The automotive equivalent of the Hatfields versus the McCoys has been roundly resolved – at least for the moment, anyway.
For the first time since 1985, the Chevrolet Camaro has trounced its cross-town rival in the pony car wars, the Ford Mustang.
But who’ll take the crown this year is anything but certain. Both clans are arming themselves for another shoot-out. Chevrolet is readying the long-delayed Camaro Convertible, while Ford not only has the big Boss 302 on tap, but also a pair of new powertrains for both the base and Mustang GT models.
Competition, it’s often said, improves everyone’s game. That assessment was questionable for many years. While Ford firmed up its hold on the pony car segment, Chevy and now-abandoned Pontiac seemed to be just going through the motions for many years, finally calling it quits and pulling their Camaro and Firebird twins from the market, a decade ago.
But the all-new Camaro, launched late in 2009, managed to carve out a unique niche, blending “heritage” design with a decidedly modern platform that quickly won raves from reviewers and buyers alike.
So, even with a modest refresh of the Mustang, last year, Chevy managed to rack up 81,371 Camaro sales, with Ford’s rear-drive offering coming up with just 73,716.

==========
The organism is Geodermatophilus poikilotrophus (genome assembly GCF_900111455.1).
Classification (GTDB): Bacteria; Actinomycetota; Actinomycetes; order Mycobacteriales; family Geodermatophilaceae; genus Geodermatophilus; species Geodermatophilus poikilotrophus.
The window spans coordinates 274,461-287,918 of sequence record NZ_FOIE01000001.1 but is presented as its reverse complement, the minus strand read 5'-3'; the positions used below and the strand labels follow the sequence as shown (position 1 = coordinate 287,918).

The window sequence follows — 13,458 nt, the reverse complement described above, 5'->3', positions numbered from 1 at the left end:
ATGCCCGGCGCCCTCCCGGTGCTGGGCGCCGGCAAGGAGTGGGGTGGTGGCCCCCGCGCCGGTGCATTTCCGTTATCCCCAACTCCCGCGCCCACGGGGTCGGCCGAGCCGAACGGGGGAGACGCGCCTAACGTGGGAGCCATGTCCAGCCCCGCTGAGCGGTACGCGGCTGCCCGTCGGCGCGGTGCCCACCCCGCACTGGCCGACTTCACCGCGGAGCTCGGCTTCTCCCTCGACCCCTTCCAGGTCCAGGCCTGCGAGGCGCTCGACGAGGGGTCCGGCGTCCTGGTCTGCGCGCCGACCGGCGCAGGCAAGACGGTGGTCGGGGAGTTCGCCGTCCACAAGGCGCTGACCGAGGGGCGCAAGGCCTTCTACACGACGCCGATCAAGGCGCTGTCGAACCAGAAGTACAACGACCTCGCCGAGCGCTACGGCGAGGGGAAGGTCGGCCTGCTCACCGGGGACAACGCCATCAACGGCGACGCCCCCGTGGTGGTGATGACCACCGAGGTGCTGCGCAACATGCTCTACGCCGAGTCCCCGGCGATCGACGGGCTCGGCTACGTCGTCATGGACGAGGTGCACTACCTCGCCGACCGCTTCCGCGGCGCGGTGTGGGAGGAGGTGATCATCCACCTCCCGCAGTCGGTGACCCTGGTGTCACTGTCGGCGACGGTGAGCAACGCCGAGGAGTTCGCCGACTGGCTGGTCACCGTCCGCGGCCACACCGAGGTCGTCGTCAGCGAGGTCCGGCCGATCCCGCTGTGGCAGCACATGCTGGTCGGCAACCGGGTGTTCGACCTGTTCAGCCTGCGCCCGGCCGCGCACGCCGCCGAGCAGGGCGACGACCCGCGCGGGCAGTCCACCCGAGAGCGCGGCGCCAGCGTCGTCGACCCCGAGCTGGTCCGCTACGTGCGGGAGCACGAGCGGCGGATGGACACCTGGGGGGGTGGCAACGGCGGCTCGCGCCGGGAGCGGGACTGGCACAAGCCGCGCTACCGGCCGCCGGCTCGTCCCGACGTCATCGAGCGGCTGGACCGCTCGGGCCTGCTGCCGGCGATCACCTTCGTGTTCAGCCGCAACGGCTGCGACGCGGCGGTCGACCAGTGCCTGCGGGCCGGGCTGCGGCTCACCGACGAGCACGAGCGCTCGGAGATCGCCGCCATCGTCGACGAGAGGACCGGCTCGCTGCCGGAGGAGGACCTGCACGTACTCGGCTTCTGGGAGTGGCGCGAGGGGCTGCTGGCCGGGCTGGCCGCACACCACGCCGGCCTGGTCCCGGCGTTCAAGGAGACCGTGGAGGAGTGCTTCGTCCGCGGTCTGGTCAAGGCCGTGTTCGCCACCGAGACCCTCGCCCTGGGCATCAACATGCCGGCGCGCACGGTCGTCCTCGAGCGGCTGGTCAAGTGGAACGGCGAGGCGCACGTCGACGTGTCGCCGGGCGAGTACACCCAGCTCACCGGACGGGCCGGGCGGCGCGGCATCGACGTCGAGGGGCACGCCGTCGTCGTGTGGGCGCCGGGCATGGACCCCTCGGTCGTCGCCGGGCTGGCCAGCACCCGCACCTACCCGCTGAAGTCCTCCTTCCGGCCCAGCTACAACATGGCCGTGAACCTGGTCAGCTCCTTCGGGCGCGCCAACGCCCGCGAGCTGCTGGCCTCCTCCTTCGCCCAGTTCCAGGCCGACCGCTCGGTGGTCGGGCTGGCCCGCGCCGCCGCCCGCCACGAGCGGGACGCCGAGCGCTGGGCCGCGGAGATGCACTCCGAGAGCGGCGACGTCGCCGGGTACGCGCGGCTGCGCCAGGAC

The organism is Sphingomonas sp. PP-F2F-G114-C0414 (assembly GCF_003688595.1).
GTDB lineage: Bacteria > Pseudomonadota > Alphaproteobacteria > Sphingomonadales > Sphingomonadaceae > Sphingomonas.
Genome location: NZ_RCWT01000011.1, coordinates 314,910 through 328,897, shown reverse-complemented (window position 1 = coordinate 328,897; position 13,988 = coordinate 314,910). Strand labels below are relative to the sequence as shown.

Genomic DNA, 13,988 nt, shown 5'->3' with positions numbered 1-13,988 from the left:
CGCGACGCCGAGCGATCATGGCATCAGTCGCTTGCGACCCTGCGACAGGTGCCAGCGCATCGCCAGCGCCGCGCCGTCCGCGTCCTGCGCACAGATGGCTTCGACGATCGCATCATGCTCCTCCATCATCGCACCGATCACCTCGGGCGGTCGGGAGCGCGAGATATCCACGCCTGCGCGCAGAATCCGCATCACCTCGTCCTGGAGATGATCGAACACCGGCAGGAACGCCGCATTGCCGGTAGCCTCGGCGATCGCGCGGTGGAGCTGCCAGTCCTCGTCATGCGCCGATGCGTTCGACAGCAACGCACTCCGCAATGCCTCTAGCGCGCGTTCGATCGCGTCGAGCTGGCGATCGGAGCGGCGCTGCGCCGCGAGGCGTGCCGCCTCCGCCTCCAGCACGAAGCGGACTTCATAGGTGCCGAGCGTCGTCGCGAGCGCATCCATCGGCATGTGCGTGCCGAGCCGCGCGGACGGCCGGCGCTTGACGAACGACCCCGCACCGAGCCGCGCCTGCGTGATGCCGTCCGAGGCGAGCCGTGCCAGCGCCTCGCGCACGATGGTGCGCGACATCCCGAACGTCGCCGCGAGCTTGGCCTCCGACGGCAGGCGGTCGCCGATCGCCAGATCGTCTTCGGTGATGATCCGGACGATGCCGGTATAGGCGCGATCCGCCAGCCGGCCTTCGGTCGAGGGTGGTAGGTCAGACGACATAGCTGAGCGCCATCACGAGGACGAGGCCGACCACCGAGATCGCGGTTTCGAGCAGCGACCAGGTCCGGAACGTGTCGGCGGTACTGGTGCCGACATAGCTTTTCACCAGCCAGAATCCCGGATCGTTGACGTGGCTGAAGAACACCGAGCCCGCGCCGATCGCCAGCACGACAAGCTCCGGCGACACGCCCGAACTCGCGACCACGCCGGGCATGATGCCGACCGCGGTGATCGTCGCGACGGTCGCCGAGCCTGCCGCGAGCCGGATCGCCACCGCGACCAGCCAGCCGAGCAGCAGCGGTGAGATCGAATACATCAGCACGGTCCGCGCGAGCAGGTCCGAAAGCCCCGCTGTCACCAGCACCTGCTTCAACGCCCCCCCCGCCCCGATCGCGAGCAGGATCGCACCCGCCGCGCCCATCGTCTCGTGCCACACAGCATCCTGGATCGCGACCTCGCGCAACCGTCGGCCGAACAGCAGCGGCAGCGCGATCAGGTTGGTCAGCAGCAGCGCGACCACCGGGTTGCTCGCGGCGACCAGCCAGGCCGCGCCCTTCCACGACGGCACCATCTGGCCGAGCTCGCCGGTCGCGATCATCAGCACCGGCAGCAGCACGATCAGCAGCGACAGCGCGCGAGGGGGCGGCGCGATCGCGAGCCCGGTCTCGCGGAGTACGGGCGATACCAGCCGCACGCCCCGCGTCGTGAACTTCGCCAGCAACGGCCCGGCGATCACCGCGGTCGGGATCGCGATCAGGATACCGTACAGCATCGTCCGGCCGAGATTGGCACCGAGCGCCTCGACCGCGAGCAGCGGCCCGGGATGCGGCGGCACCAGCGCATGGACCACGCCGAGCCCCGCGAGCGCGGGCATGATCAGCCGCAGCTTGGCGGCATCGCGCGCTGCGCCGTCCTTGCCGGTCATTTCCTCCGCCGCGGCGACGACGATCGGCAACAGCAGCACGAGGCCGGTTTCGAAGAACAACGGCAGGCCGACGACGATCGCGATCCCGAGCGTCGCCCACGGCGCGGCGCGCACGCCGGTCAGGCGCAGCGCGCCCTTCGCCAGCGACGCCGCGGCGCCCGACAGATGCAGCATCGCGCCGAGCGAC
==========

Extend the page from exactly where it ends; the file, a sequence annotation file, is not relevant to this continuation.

Don’t cry for Mustang, however. It still saw a 10.6% increase in volume in 2010, a year that ended on a surprisingly positive note for virtually the entire auto industry. (For more on the 2010 sales numbers, Click Here.) Camaro, meanwhile, jumped 31.9%, though that number is actually an understatement, since the car was available for only part of 2009.
By most forecasts, 2011 is likely to be a solid year for the auto industry. But it’s always a challenge to keep the momentum going for specialty cars, like Camaro and Mustang. So, both makers are planning big for the year ahead.
Perhaps the biggest news for Mustang, in 2011, is the addition of a pair of new powertrains, notably including a 300-horsepower V6 that also yields 30 mpg on the highway. Though models like the GT and Cobra might get the big headlines, the V6 version dominates the sales charts and could help Ford claw back some buyers.
But Chevy isn’t about to relinquish its long-sought lead, not without a fight. The maker is aiming to broaden its appeal, according to Chevrolet General Manager Chip Perry. “The Convertible will make the all-new Camaro, already a smash-hit, even more desirable to a greater range of drivers,” he insists. (For the first official pics of the 2012 Chevrolet Camaro Convertible, Click Here.)
Delayed by more than a year due to the collapse of a key supplier, the ragtop edition will hit showrooms in February, and will carry a $30,000 base price – about $7,000 more than the Camaro coupe, incidentally, and $2,000 over the base Mustang convertible.
Chevy is already planning what’s next to build buzz for Camaro. As TheDetroitBureau.com revealed last month, the Z28 high-performance model is quietly under development (For more, Click Here) and is expected to make its return to the Chevy line-up sometime during the 2012 model-year.